“Certain age? Oh God, yes. And it’s not changing. Well, I think, you know, because of streaming, it’s not like you just have the networks that are trying to get people, young people to buy something. So now you can have streaming like for maybe 25 to 65 and older. With streaming you can really cater to people’s tastes and you don’t have to worry about advertising and you don’t have to worry about what you can say, what you can show, and what you can do. So, they don’t have the standards of price. So I think it, I think we are very, very fortunate now. We have so much material that we can watch, and they can do it authentically. And that I think is important. “

Do you have more projects for streamers?

“I have a series that my son has put together that’s got being pitched right now called Fame and Misfortune. It hasn’t been picked up yet, but, everyone loves it. I play a heightened version of James Seymour. The other James Seymour, the one we don’t know. My son wrote it. I didn’t know if it’ll happen or not. And then I, I have a movie that I’ve produced. I’ve just got finances and I don’t want to jeopardize it, but it’s a great movie. And then there’s another one I’ve been asked to do that would be huge and I wish I could tell you but, again, I have committed to it and major stars committed to it. It’s written, it’s brilliant. And they’re just waiting to see which channel is going to do it.”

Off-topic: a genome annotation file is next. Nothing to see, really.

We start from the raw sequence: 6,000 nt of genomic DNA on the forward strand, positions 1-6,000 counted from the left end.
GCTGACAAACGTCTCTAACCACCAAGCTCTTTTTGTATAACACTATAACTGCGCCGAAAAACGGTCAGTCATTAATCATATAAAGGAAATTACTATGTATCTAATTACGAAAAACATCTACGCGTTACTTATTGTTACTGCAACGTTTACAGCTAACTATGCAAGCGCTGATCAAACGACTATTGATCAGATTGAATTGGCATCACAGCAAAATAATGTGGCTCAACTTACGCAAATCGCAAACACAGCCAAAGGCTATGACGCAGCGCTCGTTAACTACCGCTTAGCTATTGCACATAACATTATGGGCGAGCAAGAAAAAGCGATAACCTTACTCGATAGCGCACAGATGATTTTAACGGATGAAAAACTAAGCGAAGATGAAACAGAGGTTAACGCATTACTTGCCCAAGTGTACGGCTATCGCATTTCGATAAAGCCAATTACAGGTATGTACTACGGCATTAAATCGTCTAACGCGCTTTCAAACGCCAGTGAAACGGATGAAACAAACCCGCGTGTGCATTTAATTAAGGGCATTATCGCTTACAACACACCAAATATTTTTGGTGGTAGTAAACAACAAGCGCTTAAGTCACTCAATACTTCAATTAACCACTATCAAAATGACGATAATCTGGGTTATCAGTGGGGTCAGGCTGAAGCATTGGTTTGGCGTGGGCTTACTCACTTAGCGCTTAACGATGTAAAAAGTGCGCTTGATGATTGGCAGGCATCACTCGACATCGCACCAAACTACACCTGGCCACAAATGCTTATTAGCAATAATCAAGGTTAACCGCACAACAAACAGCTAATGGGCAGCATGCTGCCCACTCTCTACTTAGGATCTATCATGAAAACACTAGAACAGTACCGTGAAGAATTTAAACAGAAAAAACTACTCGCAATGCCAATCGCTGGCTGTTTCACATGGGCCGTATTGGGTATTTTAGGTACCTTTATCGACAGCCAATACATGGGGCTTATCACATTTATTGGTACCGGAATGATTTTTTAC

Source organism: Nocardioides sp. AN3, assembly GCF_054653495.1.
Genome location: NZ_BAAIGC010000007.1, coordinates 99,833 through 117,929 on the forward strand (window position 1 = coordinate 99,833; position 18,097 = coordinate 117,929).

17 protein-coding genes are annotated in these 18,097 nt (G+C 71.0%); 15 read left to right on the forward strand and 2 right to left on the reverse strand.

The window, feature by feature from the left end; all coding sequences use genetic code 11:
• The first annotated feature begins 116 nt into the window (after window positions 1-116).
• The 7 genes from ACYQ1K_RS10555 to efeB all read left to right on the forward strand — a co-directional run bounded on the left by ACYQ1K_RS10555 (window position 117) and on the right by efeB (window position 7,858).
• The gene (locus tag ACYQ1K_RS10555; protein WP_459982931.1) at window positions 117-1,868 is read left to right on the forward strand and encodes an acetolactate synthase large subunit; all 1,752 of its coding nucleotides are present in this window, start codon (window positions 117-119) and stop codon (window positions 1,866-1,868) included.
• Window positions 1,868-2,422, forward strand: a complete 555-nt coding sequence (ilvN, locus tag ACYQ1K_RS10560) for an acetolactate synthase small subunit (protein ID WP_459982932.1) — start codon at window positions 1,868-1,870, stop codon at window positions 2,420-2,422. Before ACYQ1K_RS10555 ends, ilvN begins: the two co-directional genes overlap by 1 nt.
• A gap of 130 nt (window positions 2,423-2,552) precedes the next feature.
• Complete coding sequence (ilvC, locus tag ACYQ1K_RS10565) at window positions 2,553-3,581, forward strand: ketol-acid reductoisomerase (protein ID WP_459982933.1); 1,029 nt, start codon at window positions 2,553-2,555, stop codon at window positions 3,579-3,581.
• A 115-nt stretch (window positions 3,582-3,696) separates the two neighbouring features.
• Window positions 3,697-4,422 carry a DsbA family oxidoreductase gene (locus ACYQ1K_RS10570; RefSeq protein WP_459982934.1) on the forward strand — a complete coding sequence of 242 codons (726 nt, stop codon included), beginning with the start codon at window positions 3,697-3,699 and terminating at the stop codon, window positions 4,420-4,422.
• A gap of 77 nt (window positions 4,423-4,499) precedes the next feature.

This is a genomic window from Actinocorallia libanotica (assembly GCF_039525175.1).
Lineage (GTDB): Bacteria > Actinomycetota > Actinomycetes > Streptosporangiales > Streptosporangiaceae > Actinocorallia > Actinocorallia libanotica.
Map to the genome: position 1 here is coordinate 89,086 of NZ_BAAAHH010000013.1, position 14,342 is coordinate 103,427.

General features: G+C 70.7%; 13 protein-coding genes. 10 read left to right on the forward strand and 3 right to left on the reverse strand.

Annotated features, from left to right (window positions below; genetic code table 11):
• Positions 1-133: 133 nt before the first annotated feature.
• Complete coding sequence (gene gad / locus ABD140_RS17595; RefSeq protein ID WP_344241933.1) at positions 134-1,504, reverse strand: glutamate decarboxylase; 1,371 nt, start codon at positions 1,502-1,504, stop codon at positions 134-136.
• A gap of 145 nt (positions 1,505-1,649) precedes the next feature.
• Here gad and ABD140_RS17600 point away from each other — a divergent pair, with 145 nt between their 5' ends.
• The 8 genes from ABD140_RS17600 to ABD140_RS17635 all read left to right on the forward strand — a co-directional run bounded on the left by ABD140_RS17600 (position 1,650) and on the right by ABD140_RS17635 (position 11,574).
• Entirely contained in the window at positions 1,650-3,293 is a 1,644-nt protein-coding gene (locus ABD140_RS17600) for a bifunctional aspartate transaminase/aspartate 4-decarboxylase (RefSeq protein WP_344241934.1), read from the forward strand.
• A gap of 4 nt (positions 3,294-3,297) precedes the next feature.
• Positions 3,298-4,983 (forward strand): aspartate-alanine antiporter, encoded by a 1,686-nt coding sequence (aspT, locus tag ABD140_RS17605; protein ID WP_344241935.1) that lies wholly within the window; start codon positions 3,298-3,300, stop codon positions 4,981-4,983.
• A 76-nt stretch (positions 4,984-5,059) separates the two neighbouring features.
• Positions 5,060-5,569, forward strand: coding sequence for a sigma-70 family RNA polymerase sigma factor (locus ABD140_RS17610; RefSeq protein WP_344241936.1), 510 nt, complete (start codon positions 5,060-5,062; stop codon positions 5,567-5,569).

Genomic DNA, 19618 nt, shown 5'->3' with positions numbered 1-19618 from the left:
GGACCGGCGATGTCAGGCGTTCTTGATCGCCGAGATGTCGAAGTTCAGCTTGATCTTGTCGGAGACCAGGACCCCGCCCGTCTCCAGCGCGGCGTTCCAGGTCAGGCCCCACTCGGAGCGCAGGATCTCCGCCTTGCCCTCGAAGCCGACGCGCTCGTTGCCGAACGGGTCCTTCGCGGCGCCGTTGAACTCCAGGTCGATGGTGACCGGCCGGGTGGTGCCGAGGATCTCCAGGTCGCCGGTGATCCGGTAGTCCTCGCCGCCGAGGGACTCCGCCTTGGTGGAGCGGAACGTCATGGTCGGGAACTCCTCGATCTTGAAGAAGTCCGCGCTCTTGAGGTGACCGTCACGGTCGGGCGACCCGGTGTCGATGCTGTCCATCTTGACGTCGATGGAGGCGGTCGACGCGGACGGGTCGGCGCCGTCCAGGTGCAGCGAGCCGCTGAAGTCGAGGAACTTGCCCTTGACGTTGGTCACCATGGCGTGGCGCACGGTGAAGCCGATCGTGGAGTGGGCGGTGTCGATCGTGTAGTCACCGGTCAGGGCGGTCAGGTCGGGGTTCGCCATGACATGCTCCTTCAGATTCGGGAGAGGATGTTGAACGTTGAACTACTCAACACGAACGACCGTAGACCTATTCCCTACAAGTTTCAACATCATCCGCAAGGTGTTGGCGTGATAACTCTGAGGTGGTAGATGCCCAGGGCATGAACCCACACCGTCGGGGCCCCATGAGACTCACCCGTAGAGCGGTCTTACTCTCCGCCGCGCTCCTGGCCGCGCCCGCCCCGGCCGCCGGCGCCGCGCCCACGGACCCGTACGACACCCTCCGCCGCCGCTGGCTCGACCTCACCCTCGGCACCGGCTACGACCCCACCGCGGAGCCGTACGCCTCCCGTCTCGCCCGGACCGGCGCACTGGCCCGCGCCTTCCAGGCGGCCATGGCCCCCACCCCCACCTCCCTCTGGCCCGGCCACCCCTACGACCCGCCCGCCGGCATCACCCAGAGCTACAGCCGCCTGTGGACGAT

What do you like about acting?

“I actually like anything creative. For me, acting, art, design, even making things happen in the nonprofit world, trying to come up with solutions for people or animals or something that you need, I love being creative. So sometimes I do documentaries as well, but what I love about acting is the freedom of allowing myself to be someone else, you know, someone else with flaws, someone else in a situation I haven’t experienced. I have this unbelievable experience of being able to imagine what it’s like to be in a concentration camp in World War II, shaved and starved and whatever. And my children being taken away. All the amazing experience of being Marie Antoinette in Versailles, who decides to go to the farm and milk a couple of cows with her children just in silk and, you know, whatever it is.”

What about Harry Wild?